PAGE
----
Cerebral Palsy is a medical condition that occurs in approximately 2-2.5 of 1000 live births globally. According to a Paediatric cerebral palsy report in Africa , the condition is a neurological disorder caused by a non-progressive brain injury or malformation that occurs while the child’s brain is under development.
But in the south-eastern Nigeria state of Anambra, babies suffering from the condition are widely considered an outcome of money rituals “done to the kids by parents or relatives to get wealth”. As a result, these children are given zero medical care in some cases, and in other instances sent to spiritual homes for prayers.
The people of Anambra State are business savvy and the State is home to some of Nigeria’s wealthiest men, dead and alive according to a recent piece by Forbes Magazine. It is also home to the Onitsha market, the biggest outdoor market in all of West Africa.
The myth suggests that the ailment is associated with families’ eagerness for wealth, and it occurs when a member of such a family performs a religious act on the orders of a spiritualist, to ward off spiritual attacks or be ‘blessed’ with blood money.
“The purveyors of the analogy are not so far from the truth, because if you find out the meaning of Cerebral Palsy, you’d see that it is actually caused by brain damage”. Mr Okeke Obinna, a medical practitioner based in Awka, the Anambra state capital opines. “So when the people are informed that family members use the brain of children for wealth, it becomes believable even when it is actually false”.
Cerebral Palsy is caused by brain injury or abnormal development of the brain, that occurs while a child’s brain is still developing — before birth, during birth, or immediately after birth according to the definition by MyChild, a US organisation providing information about the ailment.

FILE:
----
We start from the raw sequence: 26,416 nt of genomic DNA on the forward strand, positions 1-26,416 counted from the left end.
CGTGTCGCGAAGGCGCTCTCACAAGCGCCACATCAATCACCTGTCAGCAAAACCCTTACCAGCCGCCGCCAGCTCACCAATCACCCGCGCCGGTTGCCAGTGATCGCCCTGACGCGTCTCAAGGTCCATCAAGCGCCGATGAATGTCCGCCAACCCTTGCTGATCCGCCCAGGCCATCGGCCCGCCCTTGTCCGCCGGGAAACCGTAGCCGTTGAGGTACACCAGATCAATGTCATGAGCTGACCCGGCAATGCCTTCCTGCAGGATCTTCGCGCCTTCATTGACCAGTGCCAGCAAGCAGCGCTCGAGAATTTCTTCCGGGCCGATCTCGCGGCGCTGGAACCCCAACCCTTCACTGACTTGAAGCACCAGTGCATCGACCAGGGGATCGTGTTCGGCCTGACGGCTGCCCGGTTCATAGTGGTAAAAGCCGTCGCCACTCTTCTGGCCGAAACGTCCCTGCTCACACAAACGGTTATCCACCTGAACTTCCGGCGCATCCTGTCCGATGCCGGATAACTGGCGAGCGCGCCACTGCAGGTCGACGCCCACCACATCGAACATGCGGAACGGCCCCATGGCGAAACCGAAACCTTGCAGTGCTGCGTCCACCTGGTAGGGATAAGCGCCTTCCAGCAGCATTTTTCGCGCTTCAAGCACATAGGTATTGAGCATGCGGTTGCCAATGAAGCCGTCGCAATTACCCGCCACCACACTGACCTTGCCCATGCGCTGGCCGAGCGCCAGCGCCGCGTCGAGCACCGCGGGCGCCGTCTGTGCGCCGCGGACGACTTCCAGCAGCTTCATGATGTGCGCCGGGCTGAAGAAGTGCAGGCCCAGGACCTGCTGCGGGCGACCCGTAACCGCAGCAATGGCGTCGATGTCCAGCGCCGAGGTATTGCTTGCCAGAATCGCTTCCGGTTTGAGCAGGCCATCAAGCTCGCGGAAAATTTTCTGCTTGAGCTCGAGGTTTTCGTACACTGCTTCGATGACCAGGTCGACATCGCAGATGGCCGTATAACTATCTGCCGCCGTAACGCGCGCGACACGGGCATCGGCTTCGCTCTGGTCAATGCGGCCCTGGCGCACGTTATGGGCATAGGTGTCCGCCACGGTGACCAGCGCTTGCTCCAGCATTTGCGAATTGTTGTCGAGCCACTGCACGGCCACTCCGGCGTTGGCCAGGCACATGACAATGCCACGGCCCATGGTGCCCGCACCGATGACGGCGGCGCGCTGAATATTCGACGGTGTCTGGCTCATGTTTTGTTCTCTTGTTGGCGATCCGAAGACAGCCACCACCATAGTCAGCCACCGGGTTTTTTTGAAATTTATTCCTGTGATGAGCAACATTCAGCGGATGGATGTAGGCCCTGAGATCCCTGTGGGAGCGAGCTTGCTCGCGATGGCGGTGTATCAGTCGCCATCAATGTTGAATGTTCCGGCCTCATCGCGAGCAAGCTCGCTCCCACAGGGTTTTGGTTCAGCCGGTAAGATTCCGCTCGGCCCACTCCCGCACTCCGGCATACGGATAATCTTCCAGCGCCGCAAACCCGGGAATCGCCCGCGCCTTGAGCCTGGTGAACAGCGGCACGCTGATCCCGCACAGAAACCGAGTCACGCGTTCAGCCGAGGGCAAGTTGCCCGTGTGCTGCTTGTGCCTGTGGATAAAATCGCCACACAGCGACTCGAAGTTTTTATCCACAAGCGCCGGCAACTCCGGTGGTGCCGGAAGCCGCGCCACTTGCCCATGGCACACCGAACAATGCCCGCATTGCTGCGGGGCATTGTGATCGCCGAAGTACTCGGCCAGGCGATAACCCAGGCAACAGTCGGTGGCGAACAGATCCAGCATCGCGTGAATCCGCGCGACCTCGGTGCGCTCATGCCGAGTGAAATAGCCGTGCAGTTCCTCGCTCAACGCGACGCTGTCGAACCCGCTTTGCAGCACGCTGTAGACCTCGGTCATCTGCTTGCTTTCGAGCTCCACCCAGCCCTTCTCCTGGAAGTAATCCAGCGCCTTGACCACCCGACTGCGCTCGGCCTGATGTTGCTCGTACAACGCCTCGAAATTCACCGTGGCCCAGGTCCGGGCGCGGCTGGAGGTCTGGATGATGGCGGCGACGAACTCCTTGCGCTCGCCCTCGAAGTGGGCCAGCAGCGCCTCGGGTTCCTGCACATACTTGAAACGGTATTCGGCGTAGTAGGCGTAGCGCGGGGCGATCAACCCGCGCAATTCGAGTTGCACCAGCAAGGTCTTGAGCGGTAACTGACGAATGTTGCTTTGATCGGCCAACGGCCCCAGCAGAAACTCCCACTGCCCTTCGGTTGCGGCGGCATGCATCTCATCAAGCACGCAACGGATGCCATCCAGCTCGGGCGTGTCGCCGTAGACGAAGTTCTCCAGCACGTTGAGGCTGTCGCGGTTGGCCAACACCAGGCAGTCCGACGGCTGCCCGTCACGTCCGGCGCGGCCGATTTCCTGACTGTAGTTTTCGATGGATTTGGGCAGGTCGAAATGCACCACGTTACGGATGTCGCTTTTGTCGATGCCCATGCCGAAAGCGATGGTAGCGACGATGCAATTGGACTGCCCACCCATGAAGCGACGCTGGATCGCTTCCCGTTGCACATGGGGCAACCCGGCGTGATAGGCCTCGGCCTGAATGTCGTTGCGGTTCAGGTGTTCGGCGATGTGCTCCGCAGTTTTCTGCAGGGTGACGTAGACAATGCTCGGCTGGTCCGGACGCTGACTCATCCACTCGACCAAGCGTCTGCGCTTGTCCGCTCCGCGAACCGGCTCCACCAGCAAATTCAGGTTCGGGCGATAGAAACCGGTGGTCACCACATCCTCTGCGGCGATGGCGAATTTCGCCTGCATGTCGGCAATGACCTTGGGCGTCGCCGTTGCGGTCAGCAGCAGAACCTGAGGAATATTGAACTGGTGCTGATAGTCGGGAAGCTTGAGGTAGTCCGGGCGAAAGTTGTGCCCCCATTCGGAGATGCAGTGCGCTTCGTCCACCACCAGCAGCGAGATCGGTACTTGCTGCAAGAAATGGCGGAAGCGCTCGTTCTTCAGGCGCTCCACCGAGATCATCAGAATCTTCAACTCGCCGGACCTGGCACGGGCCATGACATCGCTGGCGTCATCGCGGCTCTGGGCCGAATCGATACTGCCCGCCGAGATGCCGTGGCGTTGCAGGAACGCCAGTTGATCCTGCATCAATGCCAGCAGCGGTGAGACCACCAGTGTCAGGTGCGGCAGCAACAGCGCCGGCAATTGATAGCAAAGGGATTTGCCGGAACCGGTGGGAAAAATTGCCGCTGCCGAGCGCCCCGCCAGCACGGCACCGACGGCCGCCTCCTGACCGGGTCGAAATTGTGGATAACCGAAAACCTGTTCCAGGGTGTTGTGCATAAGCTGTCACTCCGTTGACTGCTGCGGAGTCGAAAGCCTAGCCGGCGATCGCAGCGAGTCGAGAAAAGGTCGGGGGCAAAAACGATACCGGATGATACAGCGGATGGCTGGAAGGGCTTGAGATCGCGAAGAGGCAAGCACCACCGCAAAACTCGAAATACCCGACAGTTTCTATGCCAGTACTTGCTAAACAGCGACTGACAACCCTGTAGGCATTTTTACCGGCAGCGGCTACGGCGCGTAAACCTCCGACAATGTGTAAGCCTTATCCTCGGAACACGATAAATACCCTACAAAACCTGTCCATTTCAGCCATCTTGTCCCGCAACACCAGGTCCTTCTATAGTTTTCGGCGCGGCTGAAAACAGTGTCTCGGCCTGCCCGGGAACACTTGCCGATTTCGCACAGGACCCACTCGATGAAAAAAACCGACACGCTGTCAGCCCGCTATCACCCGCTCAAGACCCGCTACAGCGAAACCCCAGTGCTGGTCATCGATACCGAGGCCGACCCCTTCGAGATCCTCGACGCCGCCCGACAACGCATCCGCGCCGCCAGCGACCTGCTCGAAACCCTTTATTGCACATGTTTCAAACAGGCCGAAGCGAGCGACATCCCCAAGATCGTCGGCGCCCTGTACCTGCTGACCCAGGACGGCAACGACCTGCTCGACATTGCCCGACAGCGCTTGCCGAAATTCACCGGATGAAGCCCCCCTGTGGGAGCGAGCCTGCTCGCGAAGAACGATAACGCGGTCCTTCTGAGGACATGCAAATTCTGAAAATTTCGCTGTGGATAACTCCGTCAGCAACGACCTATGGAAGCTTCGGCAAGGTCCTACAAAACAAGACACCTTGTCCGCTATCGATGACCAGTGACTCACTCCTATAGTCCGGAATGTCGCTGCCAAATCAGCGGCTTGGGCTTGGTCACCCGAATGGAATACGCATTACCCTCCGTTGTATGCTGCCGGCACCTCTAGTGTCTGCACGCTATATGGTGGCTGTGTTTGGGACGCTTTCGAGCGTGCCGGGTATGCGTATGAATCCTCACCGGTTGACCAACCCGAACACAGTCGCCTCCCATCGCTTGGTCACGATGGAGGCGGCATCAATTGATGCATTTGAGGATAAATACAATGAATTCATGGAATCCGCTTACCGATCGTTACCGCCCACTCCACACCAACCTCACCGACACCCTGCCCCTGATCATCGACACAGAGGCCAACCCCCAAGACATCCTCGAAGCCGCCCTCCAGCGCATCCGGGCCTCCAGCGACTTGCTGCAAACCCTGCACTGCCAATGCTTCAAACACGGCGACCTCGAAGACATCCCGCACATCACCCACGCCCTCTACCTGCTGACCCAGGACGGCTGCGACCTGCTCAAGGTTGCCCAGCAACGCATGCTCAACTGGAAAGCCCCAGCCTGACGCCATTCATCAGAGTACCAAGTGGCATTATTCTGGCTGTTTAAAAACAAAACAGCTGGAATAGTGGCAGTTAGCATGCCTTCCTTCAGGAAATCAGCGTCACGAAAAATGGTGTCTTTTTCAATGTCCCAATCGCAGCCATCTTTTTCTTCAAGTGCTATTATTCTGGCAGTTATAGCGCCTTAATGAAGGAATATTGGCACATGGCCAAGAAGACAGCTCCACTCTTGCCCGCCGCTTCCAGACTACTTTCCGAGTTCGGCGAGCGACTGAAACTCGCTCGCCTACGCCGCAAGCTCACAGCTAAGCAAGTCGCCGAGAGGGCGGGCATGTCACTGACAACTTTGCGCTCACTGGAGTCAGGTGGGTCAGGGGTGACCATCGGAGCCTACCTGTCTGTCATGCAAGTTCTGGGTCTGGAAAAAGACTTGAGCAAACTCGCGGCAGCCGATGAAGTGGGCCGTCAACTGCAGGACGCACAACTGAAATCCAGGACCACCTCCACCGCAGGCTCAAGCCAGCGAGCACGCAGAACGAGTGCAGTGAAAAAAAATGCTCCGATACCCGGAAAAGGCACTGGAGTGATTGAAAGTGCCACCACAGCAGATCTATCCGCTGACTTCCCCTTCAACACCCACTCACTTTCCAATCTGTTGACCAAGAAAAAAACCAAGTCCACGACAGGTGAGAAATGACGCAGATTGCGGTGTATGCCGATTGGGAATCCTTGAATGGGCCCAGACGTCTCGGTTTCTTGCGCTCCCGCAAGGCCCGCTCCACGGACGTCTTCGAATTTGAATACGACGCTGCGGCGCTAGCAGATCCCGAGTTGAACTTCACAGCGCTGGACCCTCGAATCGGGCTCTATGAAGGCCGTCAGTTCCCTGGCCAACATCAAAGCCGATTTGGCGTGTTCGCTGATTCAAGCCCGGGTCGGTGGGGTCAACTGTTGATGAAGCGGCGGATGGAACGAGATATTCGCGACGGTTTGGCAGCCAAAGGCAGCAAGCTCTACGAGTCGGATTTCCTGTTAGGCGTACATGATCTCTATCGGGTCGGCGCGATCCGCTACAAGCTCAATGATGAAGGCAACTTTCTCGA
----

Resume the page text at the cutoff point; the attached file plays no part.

“The primary effect of Cerebral Palsy, is impairment of muscle tone, gross and fine motor functions, balance, control, coordination, reflexes, and posture. Oral motor dysfunction, such as swallowing and feeding difficulties, speech impairment, and poor facial muscle tone can also indicate Cerebral Palsy.
Associative conditions, such as sensory impairment, seizures, and learning disabilities that are not a result of the same brain injury, occur frequently with Cerebral Palsy. When present, these associative conditions may contribute to a clinical diagnosis of Cerebral Palsy.
Many signs and symptoms are not readily visible at birth, except in some severe cases, and may appear within the first three to five years of life as the brain and child develop.”
Denis Nduka, from Ekwulobia, Aguata, a Local Government Area in Anambra State, counters that medical argument. He argues that there’s hardly a child from a poor home in Anambra State that suffers from either cerebral palsy or any attention deficiency syndrome, “why only children of the wealthy and the very rich?”
“If you’ve ever seen a child suffering from or has the traits of these kids we talk about, and that child’s parents are poor, go and find out, there’s a very wealthy uncle somewhere who has sacrificed the baby’s brain for wealth”. Nduka maintained. “This is not a cultural argument”.